Earlier this month, MetLife Inc. (MET) broke a record, though not the type businesses hope for: The company settled allegations with the Financial Industry Regulatory Authority for $25 million, the second-largest penalty the regulatory body has levied in its history.
What sort of allegations could generate such a hefty price tag? In MetLife’s case, the core of the problem was the way the company handled variable annuities. According to FINRA, MetLife’s sales force allegedly provided customers with incomplete or misleading information when encouraging them to replace their variable annuities with newer products. The insurer neither admitted nor denied wrongdoing in the settlement.
Variable annuities are complicated products, often pitched as a key component of a retirement plan. Many of these products sold over the past decade included a guarantee of lifetime income, regardless of how the fund investments performed, making them especially attractive to investors – and especially expensive for insurance companies, which means they often come with high fees.
According to the allegations, between 2009 and 2014 certain broker-dealers at MetLife incorrectly told customers that new annuities were cheaper than the ones the brokers were encouraging them to replace. In some cases, MetLife also failed to explain that the new annuities would reduce or eliminate certain benefits. FINRA said that company representatives were not adequately trained on conducting a comparative analysis of products, suggesting this as a major reason for company-wide problems in these transactions. MetLife’s “annuity switching” generated at least $152 million in commissions for the period in question.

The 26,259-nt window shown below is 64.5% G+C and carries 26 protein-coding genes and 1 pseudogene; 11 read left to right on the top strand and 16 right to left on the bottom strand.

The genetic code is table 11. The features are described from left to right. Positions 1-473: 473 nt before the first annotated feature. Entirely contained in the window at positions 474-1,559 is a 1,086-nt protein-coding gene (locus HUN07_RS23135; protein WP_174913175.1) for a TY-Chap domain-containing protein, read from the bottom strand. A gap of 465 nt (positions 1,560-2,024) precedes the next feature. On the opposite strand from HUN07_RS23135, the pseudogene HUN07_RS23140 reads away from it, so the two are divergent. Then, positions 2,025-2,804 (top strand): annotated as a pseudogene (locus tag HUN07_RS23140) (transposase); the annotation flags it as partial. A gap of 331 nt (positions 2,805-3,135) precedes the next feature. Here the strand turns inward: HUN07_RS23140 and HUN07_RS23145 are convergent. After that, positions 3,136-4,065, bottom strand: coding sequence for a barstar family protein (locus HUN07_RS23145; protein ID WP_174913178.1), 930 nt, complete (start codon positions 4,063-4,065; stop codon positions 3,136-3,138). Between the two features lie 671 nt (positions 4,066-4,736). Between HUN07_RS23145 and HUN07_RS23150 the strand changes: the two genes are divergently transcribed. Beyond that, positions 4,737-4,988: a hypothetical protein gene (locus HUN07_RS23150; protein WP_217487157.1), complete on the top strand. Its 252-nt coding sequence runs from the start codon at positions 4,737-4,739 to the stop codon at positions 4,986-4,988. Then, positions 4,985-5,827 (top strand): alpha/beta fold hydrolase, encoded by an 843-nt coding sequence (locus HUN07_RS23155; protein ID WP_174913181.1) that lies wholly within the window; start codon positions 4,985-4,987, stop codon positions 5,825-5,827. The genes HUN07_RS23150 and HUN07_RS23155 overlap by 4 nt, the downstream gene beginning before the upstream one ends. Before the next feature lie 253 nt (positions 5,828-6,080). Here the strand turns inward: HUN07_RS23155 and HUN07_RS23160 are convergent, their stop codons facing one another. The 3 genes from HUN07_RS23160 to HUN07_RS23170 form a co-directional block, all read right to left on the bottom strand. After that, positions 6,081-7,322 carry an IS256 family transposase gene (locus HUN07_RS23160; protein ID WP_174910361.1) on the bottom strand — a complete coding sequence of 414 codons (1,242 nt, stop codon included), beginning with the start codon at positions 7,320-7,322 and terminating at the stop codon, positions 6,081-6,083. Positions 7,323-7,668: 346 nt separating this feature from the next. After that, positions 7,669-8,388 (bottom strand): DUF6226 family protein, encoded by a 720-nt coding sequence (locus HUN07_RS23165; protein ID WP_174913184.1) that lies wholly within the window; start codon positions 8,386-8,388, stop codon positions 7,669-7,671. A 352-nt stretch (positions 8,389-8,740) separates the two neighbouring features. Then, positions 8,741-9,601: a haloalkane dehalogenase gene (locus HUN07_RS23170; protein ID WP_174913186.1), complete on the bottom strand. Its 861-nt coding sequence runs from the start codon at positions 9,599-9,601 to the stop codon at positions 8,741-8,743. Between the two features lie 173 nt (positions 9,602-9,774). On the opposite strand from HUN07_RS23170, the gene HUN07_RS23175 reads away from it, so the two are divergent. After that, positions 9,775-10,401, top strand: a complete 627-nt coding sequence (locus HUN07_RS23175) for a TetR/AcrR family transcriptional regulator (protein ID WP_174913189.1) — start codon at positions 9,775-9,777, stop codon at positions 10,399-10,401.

Such switches often hinge on a Section 1035 Exchange, so named for the relevant section of the tax code. As long as the transaction meets certain criteria, annuity holders can exchange their existing annuity for a new one without tax consequences. This provision creates an opportunity for brokers to offer a new annuity to a client without triggering tax liabilities. But that alone does not mean the new annuity is better for the client. This gap between the broker’s interests and the client’s is at the crux of FINRA’s allegations.
FINRA began to investigate MetLife’s annuity business after a 2014 complaint against two former MetLife brokers, who were accused of “[carrying] out a scheme” to submit falsified paperwork in order to collect extra commissions on annuity switches. After investigating, FINRA barred the two brokers – whom MetLife had already terminated – from the industry. But regulators also unearthed more widespread, systemic issues in the way MetLife handled annuity replacements, which led to the allegations against the insurer. Of the company’s settlement, $5 million will go to customers affected by the alleged misconduct.